M. Marengo Barolo Brunate 2007
Nebbiolo from Piedmont, Italy
Garnet red. Typical, fruity, black cherries, dried rose, spicy notes. Dry, warm, full-bodied, soft, clean, sweet and well-integrated tannins, quite persistent.
James Suckling - "What a nose to this wine. Wonderful aromas of fresh strawberries, flowers and sandalwood. Full body, with ultra-fine tannins and a beautiful balance of acidity and fruit. This is a clean, focused and chic wine. Hard not to drink now but will be better in 2013."
International Wine Cellar - "Moderately saturated medium red. Sexy red fruits, dried rose, brown spices and a hint of menthol. Velvety, ripe and deep, with bright acidity framing the flavors of red berries and spices. Wonderful Brunate perfume accentuated by the vibrancy of the vintage. Finishes fine-grained, subtle and very long, with noble tannins. Offers great early appeal but this has the balance for a slow and positive evolution in bottle."
The Wine Advocate - "The 2007 Barolo Brunate comes across as somewhat clenched and inexpressive in this vintage, while at the same showing less vineyard character than is typically the case. The 2007 is a reticent Brunate that only reveals its personality over a long period of time. I miss the delineation and nuance that informs the finest vintages yet there is enough perfume and inner sweetness to make me think the wine will find its balance with further bottle age. Anticipated maturity: 2015-2027.
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M. Marengo Winery
"In top vintages Marco Marengo can give some of his more famous neighbors a run for their money. 2004 is without question one of those vintages. Readers looking for a source of first-rate Barolo at affordable prices should consider these new releases, all of which are outstanding."
Marengo is one of the smallest estates in La Morra, but Marco Marengo has no inferiority complex. Marengo is privileged to be among the many more famous names who own vineyards in the “Brunate” cru, an immaculately positioned parcel of land that is considered to be one of the grand crus of the Langhe. The estate makes tiny quantities of modern-style Barolo from old vines in their tiny cellar on La Morra’s main street; in great years, these particularly well-balanced, ample, intense, tannic wines hint at truffles; they are perfectly rich and complete Baroli. 1999 is the third release of the Barolo "Bricco Viole", from a tiny cru in the Barolo township named for the violets that bloom there in springtime; the 1998 was rated 92 pts by the Wine Spectator. Elio Altare once told Marco that Marengo's vineyards were the "finest he had ever seen!" The slopes around Brunate are also particularly noted for superb Dolcetto View all M. Marengo Wines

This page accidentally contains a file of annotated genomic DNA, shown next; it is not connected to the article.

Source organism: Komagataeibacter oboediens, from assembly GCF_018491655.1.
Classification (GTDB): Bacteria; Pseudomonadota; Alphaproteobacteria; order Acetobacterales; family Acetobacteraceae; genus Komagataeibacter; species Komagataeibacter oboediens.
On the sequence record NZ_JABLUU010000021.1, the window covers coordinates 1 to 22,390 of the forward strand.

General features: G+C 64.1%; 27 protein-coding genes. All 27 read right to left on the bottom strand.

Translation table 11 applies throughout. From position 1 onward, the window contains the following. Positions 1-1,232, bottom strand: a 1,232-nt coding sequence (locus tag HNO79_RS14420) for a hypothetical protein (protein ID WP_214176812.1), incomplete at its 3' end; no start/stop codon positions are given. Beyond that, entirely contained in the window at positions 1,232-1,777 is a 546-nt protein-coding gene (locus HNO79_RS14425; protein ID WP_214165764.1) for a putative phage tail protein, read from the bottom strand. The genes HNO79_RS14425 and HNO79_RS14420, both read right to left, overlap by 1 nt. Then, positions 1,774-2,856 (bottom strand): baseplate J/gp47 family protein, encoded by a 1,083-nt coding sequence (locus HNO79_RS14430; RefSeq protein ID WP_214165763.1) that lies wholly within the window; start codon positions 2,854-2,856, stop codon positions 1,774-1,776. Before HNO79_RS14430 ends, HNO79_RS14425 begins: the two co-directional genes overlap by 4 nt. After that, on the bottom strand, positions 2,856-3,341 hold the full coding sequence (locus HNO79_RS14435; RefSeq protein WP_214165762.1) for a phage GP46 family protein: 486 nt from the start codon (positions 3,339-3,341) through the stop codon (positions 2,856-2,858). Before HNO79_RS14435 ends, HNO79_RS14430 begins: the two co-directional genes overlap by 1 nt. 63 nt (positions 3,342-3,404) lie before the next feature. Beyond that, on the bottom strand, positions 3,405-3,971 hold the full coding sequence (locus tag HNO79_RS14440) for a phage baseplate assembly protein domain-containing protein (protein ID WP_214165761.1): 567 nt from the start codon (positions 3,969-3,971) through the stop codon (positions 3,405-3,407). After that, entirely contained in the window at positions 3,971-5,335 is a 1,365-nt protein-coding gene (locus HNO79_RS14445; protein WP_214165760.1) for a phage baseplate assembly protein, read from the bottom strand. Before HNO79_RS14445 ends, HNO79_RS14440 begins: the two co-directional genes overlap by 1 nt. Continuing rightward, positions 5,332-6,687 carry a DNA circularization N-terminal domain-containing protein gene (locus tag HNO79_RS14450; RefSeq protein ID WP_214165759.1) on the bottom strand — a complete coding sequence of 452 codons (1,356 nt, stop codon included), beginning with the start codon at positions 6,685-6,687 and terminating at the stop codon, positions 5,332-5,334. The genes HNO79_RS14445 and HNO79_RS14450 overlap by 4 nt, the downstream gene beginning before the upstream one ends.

Notable FactsNot just regulated to red wine, Piedmont also produces some notable whites, particularly those near the district of Gavi and Asti. Gavi produces still white wine from the Cortese grape. The wine is dry with a crisp, citrus-like acidity – fairly neutral but pleasant. Arneis is another grape/wine made in the area, creating a fuller wine that displays some nuttiness in the aroma and taste. Asti is well known for its sparkling wine – in particular Asti Spumante and Moscato d'Asti. Asti Spumante is typically higher in alcohol, sweetness & fizziness, while its higher-class cousin, Mostcato d'Asti, contains lower alcohol levels, a few less bubbles, and a more restrained and delicate representation of Moscato fruit.
A little ditty about Italy...This country has about as many wines as its had governments. With 20 different regions, hundreds of DOCs and even more indigenous varieties, the amount of wine made in Italy is mind-boggling. Most of the juice, however, remains in the country for thirsty Italians. Wine is food in Italy and its rare that a meal is consumed without a glass of vino. That said, it's not common to find many folks drinking wine without food either. In turn, it's a match, and a mighty good one at that. In fact, it's safe to say that Italian wine is a foodie wine – one that goes on the table for a myraid of meals.
For regions, the most popular are Tuscany (home of Chianti), Piedmont and the Tre-Venezie, which includes Veneto, Trentino Alto-Adige and Friuli. Other communes of note are in Southern Italy, and a few good wines are made elsewhere in the country. The islands of Sardinia and Sicily are members of the Italian winemaking community as well.
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